damn this is good to hear, i’ve been needing something like this
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Postby winjer » Mon Dec 04, 2017 3:34 am

Dead_Wizard wrote:New Krasznahorkai is so good. More in the realm of Beckett than here's ever been (at least up to where I am at); eerie discursive essays linking the more structured stories. Overall mood of cosmic absurdity/insignificance. There's one story early on that did something I've never really seen done before and it had me wigging out, like straight up wig flipped.


:ryan:

can't wait
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Postby nocents » Mon Dec 04, 2017 8:13 am

tea preacher wrote:Stalled on my reread of Anna Karenina so just started this:

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This author is a pretty hardcore right wing evangelical, and his prior work (especially his bio of Bonhoeffer) has been heavily criticized for being inaccurate. I don't know about the Luther book.
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Postby nocents » Mon Dec 04, 2017 8:16 am

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Postby tanaka » Mon Dec 04, 2017 12:28 pm

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Best laid plans etc. Lin Biao, Chairman Mao's chosen successor decides to off him and take his place, coming up with a complex plan involving false flag attacks on Chinese border troops to make it seem as if the Soviets were responsible. Following that, believing that war was afoot Mao was to retreat to a mountain hideout where Lin's goons were to do him in. While this is going on, Lin's son forms his own deep state clique intent on snuffing Mao, devising a much simpler plan - blowing him up. Alas, both plans go awry and everyone ends up dead or in jail, which is probably for the best because things might've turned out a lot differently if at that time the Soviets and the Chinese squashed their beef as Lin has hoped and the alliance between the US and China had never formed.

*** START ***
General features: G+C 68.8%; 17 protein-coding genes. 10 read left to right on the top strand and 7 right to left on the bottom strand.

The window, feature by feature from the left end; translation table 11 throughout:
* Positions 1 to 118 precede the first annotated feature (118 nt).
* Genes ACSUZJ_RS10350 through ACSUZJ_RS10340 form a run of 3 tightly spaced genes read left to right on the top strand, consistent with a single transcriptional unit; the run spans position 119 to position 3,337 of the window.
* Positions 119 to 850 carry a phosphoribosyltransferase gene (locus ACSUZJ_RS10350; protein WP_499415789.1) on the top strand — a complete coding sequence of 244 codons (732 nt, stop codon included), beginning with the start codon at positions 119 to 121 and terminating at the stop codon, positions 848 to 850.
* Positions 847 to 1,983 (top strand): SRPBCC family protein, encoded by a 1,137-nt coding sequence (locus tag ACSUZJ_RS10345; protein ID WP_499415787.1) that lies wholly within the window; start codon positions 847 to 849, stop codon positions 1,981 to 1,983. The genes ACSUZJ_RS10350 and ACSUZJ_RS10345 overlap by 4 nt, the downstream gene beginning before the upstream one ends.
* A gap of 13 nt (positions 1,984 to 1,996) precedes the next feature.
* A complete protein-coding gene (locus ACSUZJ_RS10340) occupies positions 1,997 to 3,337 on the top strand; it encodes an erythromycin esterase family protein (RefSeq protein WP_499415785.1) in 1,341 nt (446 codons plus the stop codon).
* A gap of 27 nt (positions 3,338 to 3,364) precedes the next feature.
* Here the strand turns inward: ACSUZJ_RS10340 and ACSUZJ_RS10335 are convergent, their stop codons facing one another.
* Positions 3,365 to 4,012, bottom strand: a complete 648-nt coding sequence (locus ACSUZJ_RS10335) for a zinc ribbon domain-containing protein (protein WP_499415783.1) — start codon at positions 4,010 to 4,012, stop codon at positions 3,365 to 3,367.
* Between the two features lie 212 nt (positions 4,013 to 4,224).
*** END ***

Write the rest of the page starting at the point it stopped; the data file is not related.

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Postby Dead_Wizard » Wed Dec 06, 2017 4:32 pm

Image
Picked a nice looking used copy of this up after seeing New Directions just reissued it. Is The Shape of Water at all related to this? Seems awfully familiar...
In the quiet suburbs, while Dorothy is doing chores and waiting for her husband to come home from work, not in the least anticipating romance, she hears a strange radio announcement about a monster who has just escaped from the Institute for Oceanographic Research…


Vollmann's UAE piece in Harper's was pretty funny in the sense that he's such an incompetent journalist. It has some cool bits about the region but his failure to uh, compensate the people he's interviewing, have an interpreter, have a location to interview people, etc. kinda stonewall his efforts. Judging by this his "Carbon Ideologies" stuff is going to look at nuke power/fukushima in the 1st book and "the oil brotherhood" in the 2nd.